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Salem Daily News: Thursday, April 3, 1890 - Page 1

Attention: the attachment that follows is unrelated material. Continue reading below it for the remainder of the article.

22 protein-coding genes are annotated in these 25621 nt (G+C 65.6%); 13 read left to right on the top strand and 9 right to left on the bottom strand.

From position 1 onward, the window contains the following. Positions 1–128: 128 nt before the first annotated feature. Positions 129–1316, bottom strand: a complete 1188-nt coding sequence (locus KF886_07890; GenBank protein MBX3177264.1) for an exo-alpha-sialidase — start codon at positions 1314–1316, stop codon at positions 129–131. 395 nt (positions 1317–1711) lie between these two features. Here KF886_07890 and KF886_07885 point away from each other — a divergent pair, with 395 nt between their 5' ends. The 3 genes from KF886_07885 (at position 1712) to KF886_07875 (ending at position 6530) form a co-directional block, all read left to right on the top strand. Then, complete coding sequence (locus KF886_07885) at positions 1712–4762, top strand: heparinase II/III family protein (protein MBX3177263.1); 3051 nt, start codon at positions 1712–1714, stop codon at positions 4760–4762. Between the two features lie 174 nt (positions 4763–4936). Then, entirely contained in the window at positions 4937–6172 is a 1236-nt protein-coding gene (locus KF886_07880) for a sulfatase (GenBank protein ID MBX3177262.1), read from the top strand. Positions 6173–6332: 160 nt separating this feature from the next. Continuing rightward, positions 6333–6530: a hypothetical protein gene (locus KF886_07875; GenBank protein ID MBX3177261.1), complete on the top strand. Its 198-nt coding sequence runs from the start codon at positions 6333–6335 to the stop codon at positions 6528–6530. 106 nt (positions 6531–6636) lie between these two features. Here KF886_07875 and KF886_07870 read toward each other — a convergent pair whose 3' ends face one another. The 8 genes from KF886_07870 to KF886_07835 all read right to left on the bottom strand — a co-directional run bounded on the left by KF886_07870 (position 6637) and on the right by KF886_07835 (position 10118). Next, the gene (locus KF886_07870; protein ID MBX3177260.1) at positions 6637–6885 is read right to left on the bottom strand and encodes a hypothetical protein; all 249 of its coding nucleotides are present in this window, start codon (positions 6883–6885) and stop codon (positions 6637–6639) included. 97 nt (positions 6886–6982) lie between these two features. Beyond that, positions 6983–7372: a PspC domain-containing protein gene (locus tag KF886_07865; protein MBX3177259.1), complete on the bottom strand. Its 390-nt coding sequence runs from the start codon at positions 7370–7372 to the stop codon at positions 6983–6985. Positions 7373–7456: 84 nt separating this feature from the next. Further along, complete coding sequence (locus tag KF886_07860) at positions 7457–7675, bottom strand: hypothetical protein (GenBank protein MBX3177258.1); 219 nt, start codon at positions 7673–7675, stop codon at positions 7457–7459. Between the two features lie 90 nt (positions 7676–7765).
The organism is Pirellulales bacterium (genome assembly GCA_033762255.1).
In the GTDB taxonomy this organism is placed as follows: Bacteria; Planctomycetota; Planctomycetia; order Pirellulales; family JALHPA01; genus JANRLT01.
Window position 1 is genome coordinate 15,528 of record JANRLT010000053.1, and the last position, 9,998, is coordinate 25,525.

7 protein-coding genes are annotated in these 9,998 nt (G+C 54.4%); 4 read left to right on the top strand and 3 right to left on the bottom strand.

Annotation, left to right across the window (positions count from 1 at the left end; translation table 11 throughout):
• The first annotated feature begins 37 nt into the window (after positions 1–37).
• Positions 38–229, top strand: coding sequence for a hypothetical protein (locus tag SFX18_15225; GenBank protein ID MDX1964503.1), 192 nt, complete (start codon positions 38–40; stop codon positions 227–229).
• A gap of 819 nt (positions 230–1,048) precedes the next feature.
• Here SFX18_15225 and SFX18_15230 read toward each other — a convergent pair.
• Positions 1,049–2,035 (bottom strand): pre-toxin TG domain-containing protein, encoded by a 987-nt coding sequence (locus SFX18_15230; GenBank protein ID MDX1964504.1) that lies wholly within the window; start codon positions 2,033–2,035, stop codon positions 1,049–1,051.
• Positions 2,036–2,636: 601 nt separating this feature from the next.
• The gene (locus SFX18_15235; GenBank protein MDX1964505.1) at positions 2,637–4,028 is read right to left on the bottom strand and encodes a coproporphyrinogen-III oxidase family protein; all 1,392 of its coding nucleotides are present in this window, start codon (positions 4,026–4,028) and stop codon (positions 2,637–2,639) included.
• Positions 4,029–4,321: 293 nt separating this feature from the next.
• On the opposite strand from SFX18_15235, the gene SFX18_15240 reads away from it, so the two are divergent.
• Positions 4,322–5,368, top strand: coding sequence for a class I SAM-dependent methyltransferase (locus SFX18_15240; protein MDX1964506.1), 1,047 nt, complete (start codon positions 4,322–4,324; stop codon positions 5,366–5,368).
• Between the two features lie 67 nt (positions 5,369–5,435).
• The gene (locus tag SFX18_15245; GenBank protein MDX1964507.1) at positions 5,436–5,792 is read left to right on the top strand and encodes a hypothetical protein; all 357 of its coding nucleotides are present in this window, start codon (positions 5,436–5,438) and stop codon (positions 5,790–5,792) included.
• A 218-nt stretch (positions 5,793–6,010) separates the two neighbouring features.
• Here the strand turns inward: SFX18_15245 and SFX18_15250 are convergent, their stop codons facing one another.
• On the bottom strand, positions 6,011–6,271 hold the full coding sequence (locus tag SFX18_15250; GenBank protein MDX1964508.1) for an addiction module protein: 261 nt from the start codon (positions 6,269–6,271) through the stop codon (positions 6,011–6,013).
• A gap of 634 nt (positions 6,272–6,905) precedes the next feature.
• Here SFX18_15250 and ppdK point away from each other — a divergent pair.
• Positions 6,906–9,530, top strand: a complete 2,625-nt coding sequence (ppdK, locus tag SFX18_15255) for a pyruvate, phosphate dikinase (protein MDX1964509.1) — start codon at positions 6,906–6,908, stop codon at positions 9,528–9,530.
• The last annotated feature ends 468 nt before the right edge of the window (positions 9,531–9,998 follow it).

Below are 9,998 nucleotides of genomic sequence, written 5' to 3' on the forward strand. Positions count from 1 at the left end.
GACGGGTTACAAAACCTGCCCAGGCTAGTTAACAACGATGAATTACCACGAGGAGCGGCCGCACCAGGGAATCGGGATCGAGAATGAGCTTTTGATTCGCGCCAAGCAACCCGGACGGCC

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   Salem Daily News, The (Newspaper) - April 3, 1890, Salem, Ohio                               HE SAI.EM BAILY NEWS. 79. SALEM. OHIO, THURSDAY, APRIL 3. 1890. TWO CENTS. Congressmen ject. ie Granting ol ovenunent, pose Thto Policy Adoption Would ss. Farquhar, submitted a re- PS of the majori- lee on Merchant accompany the ouse by himself Y to the House to subsidize the engaged in ce it upon an er nations. The jrioration of the merest and con- marine is neces- a naval power, i much the same formed. Great >ur richest com- n applied a cure rchants and for- of dependence he shipping of a control of the I. The adverse d by foreign ma- T- ng of our own, edit, instead ol >uld have con- of having for- ar us. We would our exports by ts and carriers, ae report says, certain of gov- of the present ar and speedy earners forming e of the navy, i of Parliament Admiralty and for fifty years d steam postal was primarily been sustained of grasping the the com- 3, submitted the inority object to that every in- jiness and every d to sustain the ing a privileged the whole peo- ve that bounties aping interests, that the most bout the revival g industry is for aterials that go af ships on tho iws in restraint our restrictive jrmit our mer- ips where they under the Amer- GAS. Death of Three Six Others. April an o 4 slope of the ipany at Nanti- en were instant- injured and two killed are James es and Anthony sly injured arc (arshall. John J. Lanskey. The >ph Noforski and ced lamp is sup- ic gas. The mine Train. ril door er closets on the road was burst .terday morning lan found on tbo iself to a hook frchicf. In his :andkerchief and in time to save found it is sup- .Schmidt, about w a ticket from t. also S33 in v nnnual report nrton Quincy A TI epitome i rt on the Urgent Defi- ciency bill was presented and agreed to Tha Senate then proceeded to the consideration ol the Montana election case the majority report being in favor of Mr Saunders and Thomas Power and the minority being in favor of Will- iam A. Clark and Martin Maginms. Mr Hoar stated case on the part of the majority of the committee. Mr. Gray (reprcse-.fug the minority of the Committee on Prmie-es .ind Elections) made a statement in support of th claim that Messrs Clark and M.xginuis are entitled to be seated Senators from Montana Mr Gray yielded the floor without concluding his argument and Mr. Evarts offered a resolution declaring that the Senate had heard with deep sens bility the an- nouncement of the death of Hon. David Wilbur, late Renresentatire from the State of New York, and concurring in tne resolution of the House of Represdut.it ves for tiie appointment of a joint select cotnm ttee to attend tha fu- neral The resolution was adopted. Senators Hiscock, Squire and Kenna were appointed the committee on the paitof the Senate and as a further mark of respect the Senate adjourned. CAUSED GREAT SURPRISE. Sensation Created by the Failure of a Firm of Mill Thou-anJ Employes Rendered Idle. PHILADELPHIA, April Bros., owners and operators of the Aston, Knowlton and West Branch mills in Aston township, Delaware County, man- ufacturing doeskins, shirtings and jeans and employing persons, made an assignment Wednesday to the Delaware County Trust Company. John Rhodes, who, since 1881, has boen practically the sole proprietor of the plant, attrib- utes the failure to general shrinkage in the value of all textile fabrics and to lack of a market for manufactured stock, of which a large amount is now stored up. The assets are largo and it is believed that if reasonable terms are made by creditors the concern oan re- sume business. Samuel Rhodes, who was bought out by John in 1881, holds judgment notes to the extent of and other judg- ments amounting to were filled prior to the assignment. The credit of the house has been of the highest grade and John Rhodes was regarded as the leading business man of the county. The failure, therefore, causes surprise. The mills and 200 dwellings of the em- ployes cover 400 acres of ground and, in fact, comprise the whole settlement of Aston. _______________ BIG CORRUPTION FUND Allegeil to Have Been Used to Defeat the Prohibition Amendment in vania. NEW YORK, April The Prohibition organ, the Voice, publishes the details of an alleged corrupt conspiracy entered into between the liquor dealers of Penn- sylvania and the leaders of both politi- cal parties of that State, by which tho prohibition amendment to the constitu- tion was defeated last fail. A fund of over is alleged to have been contributed by the liquor men, hotel proprietors, brewers, etc. This money, according to the Voice's story, was dis- tributed among leading politicians and the press of the State. being men- tioned as the amount being paid to one Philadelphia paper. The Uerald's Philadelphia correspond- ent telegraphs that he has interviewed a number of tbe proprietors of news- papers mentioned by the Voice in con- nection with the matter and they all pronounce the story false. Another Victim of Pupil Farmtnr- ST. TuoMA1-. Ont.. 3. young Englishman named James Potter has arrived here on bis way to Walker's Sta- tion to take a place as pupil farmer. Ho he a victim of a fraudulent Lon- don atrrni who secured of bis money in return for tbf position on tbe farm. Potter in his pocket and int'-ndf d to correspond with him. bat made the other arrange- ment. Four or Src others arc oa tho Many Strikes and Rumors ol More Trouble Amour the Workmen in a Number o! Trades and at Different Cities. and Y.. April The block oc- by W. A. Son. ia and C. C. Shaver. was Turllr by Sr Agitation for Shorter with Ko Ho- Auction of Pay U the of tbe turbanee. CHICAGO, April plumbers who struck are apparently slowly gaining ground. Yesterday morning several shops sent word to the secretary of the Plumbers' Union asking to have their men come back to work until present contracts were completed, the men to receive S3.75 per wages asked the job lasted, MARLBORO. Mass., April 3. The crimpers at the shoe factory of Boyd, Correy Co. have gone out on strike. Superintendent Oilman will fill their places with outside help, in which case the Knights of Labor will order all hands in the shop out The men de- mand more wages, which are refused. NEW YORK, AprU artificial stonemasons (cement workers) to the number of 175, and over 300 laborers in sympathy with them, struck yesterday for an eight-hour contract at a rate of fifty cents per hour for masons and daily wages for their laborers. There are fifty-three firms employing these workmen and over half of them have already signified their approval of the terms of the contract. PITTSBURGH, April 3 a meeting held Tuesday night the carpenters of Pittsburgh decided not to join in the eight-hour movement of the American Federation of Labor, which is to be in- augurated May l. The carpenters here- abouts number about ST. JOHN, N. B., April hun- dred and forty carpenters and black- smiths employed in the car works of J. H. Harris Co. have struck for a nine- hour day. The company say they can not compete with the Ontario establish- ments and graot the men's demands. GLOUCESTER, Mass.. April The ship painters who struck yesterday for an increase of pay have been granted the same and returned to work. WEAKENING. Rumors of the Sale of the Columbus Base Ball Club Again The Reasons Therefor. CoLU.Miics, 0., April :-5. The rumor of the sale of the Columbus base ball club to Indianapolis or Detroit is still going the rounds. The latest one is to the effect that Sunday games are to be stopped here and that no money can be made without them, and that the team has been weakened so badly by the loss of Baldwin, Orr and Daily that it is not much stronger than a minor league club and will not draw the crowds during the week that it did last year. While there is considerable talk of stopping the Sunday games nothing definite can be learned just now, but it is evident that the directors are uneasy from the fact that they are flooding the City Council and others in authority with complimentary season tickets. The club is making such a poor showing in the exhibition series that the people are becoming disgusted and it is hard to tell what the outcome will be unless it is greatly strengthened. Another Chapter in the Feud. CHARLESTON, W. Va., April 3. Infor- mation has just been received here that on Saturday night Jerry Hatfield, a cousin of "Devil'' Anss, and intimately related to the Hatflelds who have been Involved in the famous feud along the Big Sandy, was killed at Logan Court House by a man named M. C. Lee, who Is connected with the McCoys. Hatfield was shot through the body. There much excitement over this fresh out- break and it is probable there will be further trouble. Conclave of Anti-Prohibition Republicans. DES MotXKS, la., April A confer- ence of anti-prohibition Republicans was held in this city Wednesday at which about 150 delegates were present, representing twenty cities of Iowa. Tho movement is one started for the purpose of forcing the Republican party in Iowa to throw over its prohibition principles and to return to advocacy of license law. the reason being that in many of tho cities of the State the law is so openly violated that the saloons are far worse than under a license law. ImprUoneil for Intuiting MfXTKEAU April 2. Two young An- James Gibbs and Hogcrs. were arrested Tuerfay in St. Bridget's parish and sentenced to six years" imprisonment for insnitin? the French flap- Sanday there was crand proc'-ssion of Roman Catholics and a of tri-colors. A number of tb" flags left flying Gibbs aad Ilogers lore tbcsi Will PLAYERSTLEAGUE. Deserters from the Back Into MM the Mooklnr- YORK, April special meet- of the Players' Base Ball League held afthe Fifth Avenue Hotel yes- tmiay. The object of the conference wsji to discuss the ontlook for the com- ing season and to provide for the success of the Brotherhood movement. The mooting was harmonious. Tbe opening dafea were changed so that the seasons of fcpth the National League and the Players' League will open on the same dayj April 19. Tfce question of taking back deserters from the Brotherhood was settled with- out much argument. It was decided that Bed ley, Mulvey and Delehanty be re- instated. The case of John T. Picketfc, the short stop of the Philadelphia Play- ers1'ciub, whose services are claimed bj the Kansas City club under the reserve clause, was taken up and it was decided to Pickett to stay with the Broth- erhqjod. The action of the Cleveland contention in allowing to each club two per Jcent. of all the tickets issued as was reversed and the flgujte increased to three per cent. Dtriag the season each club will be known by a flag, as well as by a uniform. Each club will be provided with eight flags, and on the day of a game its own flag will fly from the flagstaff with that of the visiting team. The convention then adjourned SHE WAS DETECTED. Arrest of a Woman Who Intended to Give Out Home Pointers About Shoplifting. PHILADELPHIA, April woman giving the name of Rebecca Shipley and her residence as Staunton, Va., was ar- rested here yesterday for shoplifting. Whet taken before a magistrate she ac- knowledged that she bad stolen at store counters, but claimed that she had taken merely to see if she could do so without being detected. She had readj in the papers many romantio stories concerning shoplifters and she thought she would try her own hand at She said she had been stealing from numerous stores for a week or so and had all of the goods in her room with the price marks undisturbed. Her intention was to give a supper at her hotel to which she would invite the superintendents and head ladies of the different stores from which she had pil- fered and would return to then: the sto- len ptoperty. The woman was commit- ted to the county prison, pending an in- vestigation as to her sanity. FLOOD SUFFEKERS. Deplorable Condition of the Inhabitants of Mississippi Town Who Were Com- Abandon Their Homes. NEW OKLEAUS, April 3. Huntington, Miss., has been completely abandoned by its 500 inhabitants, about half of whom, with some of their stock, are crowded together on the levee, suffering from exposure, sickness and destitution. The others are living more comfortably in box cars. Many houses have floated away. Some residents of the neigh- borhood are also crowded upon the levees or have fled to the highlands. A similar condition of affairs prevails in nearly all the country around the break. The back water is spreading far into the interior. The Skipwith break has in- creased to 750 feet, the Ifita crevasse to and the others in proportion. The situation below Red river is much im- proved, but between that point and Helena the outlook is very gloomy. A LONE HIGHWAYMAN Holds Up a Stage and Secures Only Eigh- teen Hard Dollars for His Pains. SAX DIEGO, Cal., Anril The Ala- mosa stag-e -was held up Monday near Ensenada, Lower California, by a lone highwayman with a Winchester who ordered the nine men in the stage to throw out the International Company's bullion, which was to have been shipped by that trip. It happened that the 000 which was to have been shipped had been detained. Major Zimpelman, ot the El Paso mine, however, had in bullion with him and other passen- gers had about more, but all they threw out were eighteen Mexican dol- lars. On learning that tho treasure was not aboard the highwayman ordered the driver to proceed, which ho did. After- ward tho stage went back to the spot and search was made for the bandit, but without avail. Capital 1'anUhmcnt. Ai-r.ANY. X. Y.. April 3. In the As- sembly last night Mr. Curtis" bill abol- ishing capital punishment a special order. Mr. Hitt offered amendments to make tbe penal code conform to thebilL Tho amendments wero Mr. Tompkins said that Mr. Curtis had in- troduced the bill from the most h motives and to say tbn.1 bo was w in tbe interests of an company was of News Gathered In This State. THJE BUI to Chiiu Labor Now Law Kow Bctweca to of School Books by Hottkc. Stnate, April Senate tlus morning passed an important Introduced In the Bocae by Mr. Davis. It is now a law add pro- Tides an follows: '-No under the age of years shall be emnloyed by any person, firm or corporation in this State! at employ- ment whereby its life or limb is endangered, or its health is likely to be injured, or its morals be depraved by such etnplovmeot. Any person, firm or corporation in this State who wlllfnily causes or permits the life or limb of may child under the age of a I'e-n years to be endangered, or Its health to be injured, or its mora's to become depraved while actually ia thetr employ, or who willfully permits such child to be placed in such a position or to en- In such emolovment that its life or limb It in danger, or its health likely to be injured, or He morals likely to be imnaired by such employ- ment, shall be dremed guilty of a misdemeanor, and upoa conviction thereof bhall be fined in any sum cot less than f 10 nor more than 160, or imprisonment not less than thirty nor more than ninety days for each and offense." Bills passed as follows: To authorize the Coun- cil of Oberlin to issue bonds for the purpose of extending and erecting a stand pipe for its waterwoiks; to extend the tune forliling a bill of exceptions from thirty to forty duys, and granting opposing counsel and the court each five days in which to examine the bill, to provide for the reissuing of destroyed deeds to heirs of persons receiving the deed: making It obligatory on the State Inspectors of Work- chops and Factories to inspect buildings, whether request is county commissioners and township trustees to make pru utc contracts Tor the rdiuir of high- ways already improved. Senators Shaw and Alexander, members of the committee to inves- tigate the charpes against J. H New ton, lately appointed a Fish and Game Commissioner, had an unpleasant scene yesterday during a meet- ing of the committee Mr Alexander called a liar, and the latter replied in similar language. Mr. Shaw attempted to strike Mr. Alexander with a chair, but was> prevented from doing any damage by other Senators. The com- mittee, by u party vote, adopted the following: Moved, That inasmuch as Mr. Alexander being unwilling to produce any letters or other source of information in support of charges made by him against Mr. Newton, the committee in- struct its chairman to make his report in accord- ance with the evidence that has been produced. Bills were introduced as follows: Making it a crime to burn an insured building and contents when both are worth JO; to amend the statutes so as to allow pool selling on incorporated one- mile tracks during race meetings, to authorize assesitment insurance companies organized else- where to do business in Ohio: to relieve the Su- preme Court by giving Circuit Courts final juris- diction in certain cases The Senate passed the bill to authorize surety companies to do busi- neis in Ohio. effort was made to indefinitely postpone Mr. Htigerty's bill to repeal the local option law, on the calendar for second reading. A motion to refer the bill to the Committee on County ".ffairs prevailed, the division being strictly on party lines. Mr Geyer's bill intended to reduce the price of school books, was a spe- cial order in the House, and when it was reached the author expl ined its provisions and pro dieted a decline of one third in the cost of books to pupils if the b'll should be enacUd into a law. After a long debate the bill was passed by a vote of 81 yeas to 11 nays The bill making Ineligible memb.rs of the Gen- eral Assemblj for appointment as trustees ot State institutions passed by a vote of to 1. An exceptionds made so as not to Include mem- tocre of the present General-AsswmMy affeady members of boards Other trills passed were: To make more definite and certain the Inw rela- tive to expenditure of morey by heads of fle partments in Cleveland; to detnch certain land from the corporation of FinJlay, Han cock County. and restore the same to the townships from which it was tako-ninthe of the boom, appropriating 112.000 to purchase a and pay expenses of the commission appointed by the Governor, to locate an asylum for the epileptic insane: to submit to a of tho electors of Cincinnati a proposition to issue bonds for the pur- pose of constructing a market house; to pro- vide that guardians may lease coal lands of wards for mining purposes: providing that where a gas plant is ow-neJ by municipal corpo- rations they may film sh pas to villawb through which tbe lines pass, and also furnish sume to public institutions. MASONS AT WAR. Grand Lodge of Ohio and Forest City Lodge Enjoined From Expelling Three Cerneaa Kite Men. CLEVELAND, April .0 so called Cerneau Northern Jurisdiction Scottish Kite war, which has been waged with much vigor in this city and elsewhere in Ohio for some time past, has culmi- nated herein three lawsuits, which were commenced in the common pleas court Wednesday by T. M. Chandler, A. T. Anderson and A. E. Gilbert. The de- fendants are the Grand Lodge of Free and Accepted Masons of Ohio, Grand Master Leander Eurdick and two hun- dred and thirty officers and members of Forest City Lodge, Xo. 3S8, of Cleve- land, who have all been enjoined by Judge Lamsonfrom expelling the plain- tiffs on charges which were preferred recently by a grievance committee con- sisting of E. .T. Blandin, A. H. Weed and Abner Royce. Un-Masonic conduct is charged and there are nine specifica- tions. mainly referring to tho plaintiffs" connection with the "Corneau" Scottish bodies. Allen O. April 3. 0. Myers, editor of the Cincinnati Vorcu- piae, and Representative IV-nnrlL of Brown County, engaged in a eland catnc to blo-ws in tb" corridors of the House Wednesday afvmoon. Pen- uell was lizdlr worsted and rn-ars an t bis right in- ib" Sgbl 5a injured. Th" trouble oai of an patviion in BfcOWN TO PIECES. Three Men iMtanUy Killed and Six Badly Injured bjr a Boiler Explosion. HCTSOXVIU.E, 111., April will probably be lost through a boiler explosion here Tuesday. The stove mill of J. H. Bussing A Co. at this place was blown to pieces and the proprietor and one of his men instantly killed'. Xine persons were Injured. Of these three are fatally hurt and the wounds of two others are serious. The force of the explosion was teriffic, every building in town being shaken. The body of Mr. liussing was badly mangled. The factory was literally demolished, much valuable machinery being de- stroyed. The cause of the explosion is supposed to have been low water in the boiler. __ _______ HE SXUBBED THEM. How the Knglueer of an Ocean Liner Treated a Committee of Alarmed sengera. IXDIAXAFOI.IS, April 3. Concerning the disaster to the steamer City ot Paris, H. D. Pierce, of this city, who was a passenger when that ship made her famous passage inside of six days last August, says the strain upon the engines and machinery was so great as to attract attention and finally a num- ber of passengers who had crossed be- fore hold a meeting and called in a body on the chief engineer, who de- clined to permit a committee to go be- low in his department for any purpose, and refused also to communicate any- thing regarding the revolution of tha screws. I3S[ Dmappearance of an Express Package Consigned to a Chicago Dank. CHICAGO, March package con- taining in bills disappeared on Saturday between tbe office of the United States Express Company, in this city, and the National Bank of Illinois. The package was put into the safe of the express delivery messenger, but when the safe was opened at the bank it could not be found. The responsibil- ity for its loss has not yet been fixed and the express officials refuse to give the names of those who handled the money. If tho package is not found the express company will have to make good the amount to tho bank. Bucket Sflll in the Fight. ST. April new regime was inaugurated on tho Merchants' Ex- change and in the bucket shops Tues- day, owing to the withdrawal of the Chicago official quotations. On the Merchants' Exchange the New YorK quotations were substituted for those of Chicago, and this course is to bo con- tinued. The greatest interest is cen- tered in the bucket shops, who still declare that they will have no difficulty in furnishing Chicago prices to their customers. Defeated. SALTNA. Kan., April The election here was an animated one. The female suffragists had nominated a woman can- didate for the school board from two wards A colored woman was run by the anti-suffragists. The suffragiste were defeated and the colored woman elected by an overwhelming majority. At Hiawatha throe women were elected to the school board, but at Wellington the three women candidates were snowed under. of UceiKr Victorious. OMMFV. Neb., April 3. elections were held Tuesday in a num- ber of towns throughout the State. In nearly every case the principal issue was the license question. Out of twenty- seven towns heard from twenty voted for license and fo.ir against, while in three of them candidates from both license and anti-hcense tickets were elected. A number of the "wet" towns this year went dry at tho previous elec- tion. _ A Failure. XEW April Tho Herald's Aspinwall correspondent writes lhat he has made a thorough personal investiga- tion of tho condition of tbe Panama canal work. He finds it worse than tho worst that has heretofore been reported. .Tbe work actually done is but a drop in the bucket as compared with tbe whole. Tbe difficulties in carrying the cut through the Culcbra ridge arc unsur- uiountablo. la Indiana. ENM.IJSH. Ind.. April There are at least two dunned cases of leprosy in this vu-inity. The victims father and son. Tbf affliction is as toani- ffsting itself in that sink below tbe adjacent su-faci-. Icjf.Ti. and. if ini litigation ia it that other cases corn'- to frne of Jbc patients is well -n A-riril Mo.. April T irajco Vjtbis r__________ J X. H.. The Hoa. nb-r of the Sea- JIT -wrrb a J and r cats Ft" f--" II P